The seventh installment of its vinyl-only singles series features Kansas City's Red Kate. The band's fiery, working class lyrics and no-frills pub-rock sound make this a perfect fit for Too Much Rock. A-side "Iraqi Girl" latches onto a groove that just doesn't let go, while B-side cover of TSOL's "American Zone" fits so perfectly into the band's mission that it became a staple of its live set months before the single was even announced. The limited-edition vinyl-only single is available on both black (400 copies) or clear (100 copies) vinyl, each with its own complementing artwork.
The sixth installment of the Too Much Rock Singles Series features a band with romance on its mind and brains on its breath. Witch Jail hangs in the spooky psychobilly back alleys, offering its aural candy to you bad kids, starting with the surfy A side "Slimwave, USA!" about a witch with designs on our scene. The B side is a cover of Alien Sex Fiend's "My Brain is in the Cupboard (Above the Kitchen Sink)" that lurches and staggers with every yelp from vocalist Guy Slimey. One press of 400 on black vinyl, 100 on purple vinyl.
The fifth installment of the singles series features a band that has roots so deep in the KC music scene that it predates Too Much Rock's 1997 arrival. Hipshot Killer aptly describes its sound as "power-punk," and the driving guitar and strong melody found on A side "All the Hell in the World" live up to that portmanteau. It's paired with the timeless "Sky Flying By" originally recorded by influential West Coast, genre-defying punks Samiam. The limited-edition vinyl-only single is available directly from the band. One press of 400 on black vinyl, 100 on colored vinyl.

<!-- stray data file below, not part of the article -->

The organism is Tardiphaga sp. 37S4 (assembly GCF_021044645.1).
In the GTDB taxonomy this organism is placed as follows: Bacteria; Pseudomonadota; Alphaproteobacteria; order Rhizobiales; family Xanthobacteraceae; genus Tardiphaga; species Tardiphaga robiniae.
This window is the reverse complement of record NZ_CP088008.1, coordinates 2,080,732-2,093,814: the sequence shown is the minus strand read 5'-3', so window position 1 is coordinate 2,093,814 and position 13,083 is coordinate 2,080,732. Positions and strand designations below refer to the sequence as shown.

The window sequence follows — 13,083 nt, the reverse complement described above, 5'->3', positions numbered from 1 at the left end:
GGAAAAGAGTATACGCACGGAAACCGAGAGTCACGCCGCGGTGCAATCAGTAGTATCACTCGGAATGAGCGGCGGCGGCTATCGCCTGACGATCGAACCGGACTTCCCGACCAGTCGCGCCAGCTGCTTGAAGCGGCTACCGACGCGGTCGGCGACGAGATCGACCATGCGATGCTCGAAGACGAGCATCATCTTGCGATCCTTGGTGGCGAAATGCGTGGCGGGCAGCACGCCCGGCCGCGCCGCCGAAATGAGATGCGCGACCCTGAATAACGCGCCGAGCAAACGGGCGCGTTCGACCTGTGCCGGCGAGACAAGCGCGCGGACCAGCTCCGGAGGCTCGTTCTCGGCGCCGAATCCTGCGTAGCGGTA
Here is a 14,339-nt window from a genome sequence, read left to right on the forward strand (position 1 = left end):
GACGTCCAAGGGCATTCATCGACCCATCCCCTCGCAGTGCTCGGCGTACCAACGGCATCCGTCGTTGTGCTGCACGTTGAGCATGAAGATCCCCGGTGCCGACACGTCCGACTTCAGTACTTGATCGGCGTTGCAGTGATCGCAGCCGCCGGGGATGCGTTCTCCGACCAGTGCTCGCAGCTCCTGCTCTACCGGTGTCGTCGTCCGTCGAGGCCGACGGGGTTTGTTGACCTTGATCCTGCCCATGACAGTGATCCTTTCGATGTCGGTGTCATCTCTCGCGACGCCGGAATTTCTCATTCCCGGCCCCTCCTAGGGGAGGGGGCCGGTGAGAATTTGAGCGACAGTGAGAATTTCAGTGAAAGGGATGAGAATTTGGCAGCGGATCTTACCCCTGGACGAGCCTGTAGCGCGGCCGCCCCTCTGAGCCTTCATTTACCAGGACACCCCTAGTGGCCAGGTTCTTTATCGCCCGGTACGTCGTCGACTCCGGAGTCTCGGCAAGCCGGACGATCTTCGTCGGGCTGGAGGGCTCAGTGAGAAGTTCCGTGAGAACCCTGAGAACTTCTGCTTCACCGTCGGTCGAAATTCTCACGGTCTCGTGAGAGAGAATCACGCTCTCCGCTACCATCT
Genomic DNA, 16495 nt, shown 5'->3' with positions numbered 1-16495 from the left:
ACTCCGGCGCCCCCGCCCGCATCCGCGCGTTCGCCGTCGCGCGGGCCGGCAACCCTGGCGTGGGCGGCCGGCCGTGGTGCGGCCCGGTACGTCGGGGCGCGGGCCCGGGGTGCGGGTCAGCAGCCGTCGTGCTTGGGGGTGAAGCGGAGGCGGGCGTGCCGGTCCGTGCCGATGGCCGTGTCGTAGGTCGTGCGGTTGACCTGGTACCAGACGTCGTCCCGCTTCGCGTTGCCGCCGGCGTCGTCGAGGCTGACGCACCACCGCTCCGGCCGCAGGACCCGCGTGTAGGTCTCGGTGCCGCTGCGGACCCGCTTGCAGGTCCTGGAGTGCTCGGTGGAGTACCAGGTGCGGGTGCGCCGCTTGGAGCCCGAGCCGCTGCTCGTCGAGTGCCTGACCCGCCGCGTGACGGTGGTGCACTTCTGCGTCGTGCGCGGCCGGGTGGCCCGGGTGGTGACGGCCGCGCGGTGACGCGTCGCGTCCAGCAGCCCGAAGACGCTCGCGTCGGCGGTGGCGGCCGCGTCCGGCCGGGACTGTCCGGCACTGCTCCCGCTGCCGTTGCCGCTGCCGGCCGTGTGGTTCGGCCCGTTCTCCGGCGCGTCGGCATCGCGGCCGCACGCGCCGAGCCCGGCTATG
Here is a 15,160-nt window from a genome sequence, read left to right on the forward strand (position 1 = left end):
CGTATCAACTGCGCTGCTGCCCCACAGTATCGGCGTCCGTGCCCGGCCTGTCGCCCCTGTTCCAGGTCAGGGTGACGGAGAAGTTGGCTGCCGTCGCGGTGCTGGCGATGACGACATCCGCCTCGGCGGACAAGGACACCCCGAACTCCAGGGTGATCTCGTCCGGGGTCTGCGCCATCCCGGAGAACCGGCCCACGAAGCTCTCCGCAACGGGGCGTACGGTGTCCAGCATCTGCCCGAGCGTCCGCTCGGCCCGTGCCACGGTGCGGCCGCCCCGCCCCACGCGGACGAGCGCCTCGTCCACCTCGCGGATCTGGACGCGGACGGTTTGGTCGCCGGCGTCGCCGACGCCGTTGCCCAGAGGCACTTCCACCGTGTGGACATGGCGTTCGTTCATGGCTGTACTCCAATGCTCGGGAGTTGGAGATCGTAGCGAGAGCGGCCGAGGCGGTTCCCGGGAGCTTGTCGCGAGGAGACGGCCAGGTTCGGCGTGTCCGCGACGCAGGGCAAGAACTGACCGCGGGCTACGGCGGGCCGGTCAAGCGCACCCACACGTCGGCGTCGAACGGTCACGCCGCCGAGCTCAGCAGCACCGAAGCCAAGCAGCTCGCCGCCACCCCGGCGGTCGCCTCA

The Uncouth! kick off volume 4 of the Singles Series with "KC United." This anthemic number is an old-school call for unity between the punk and skinhead scenes and celebrates KC's rich history. The B-side features a powerful take of Slade's 1972 smash "Gudbuy T'Jane" that retains all the glam stomp of the original. Pick up a copy directly from the band.
Volume 3 of the Singles Series features Josh Berwanger (of The Anniversary & Only Childen) with new power pop jam "Oh Bis!" on the A-side, and The Jags' 1978 should-have-been hit "Back Of My Hand" on the reverse. The single features a must see retro paper sleeve created by alternate movie poster guru Jay Shaw.
The second installment of the singles series features Kansas City's Rev Gusto. The young band's brilliant blending of power pop and shaggy mod shines on A side "Still there," while the band nails the jittery emotion of Graham Parker's "Local Girls" on the B side. The limited-edition 45 is available directly from the band.
The singles series kicks off with Schwervon, a Kansas-via-NYC band (how often does that happen?) featuring guitarist Matt Roth and drummer Nan Turner. "Landlocked" is the first song written by the duo after moving to Kansas City, so it's only right that it appears on this release. Soon after witnessing the band's blending of Roth's ferious rock with Turner's fearless ingenuity, I knew that I wanted them to tackle the Raincoats' off-kilter 1979 anthem "Off Duty Trip." To get the 45 you'll have to talk to the band – I gave away all my copies.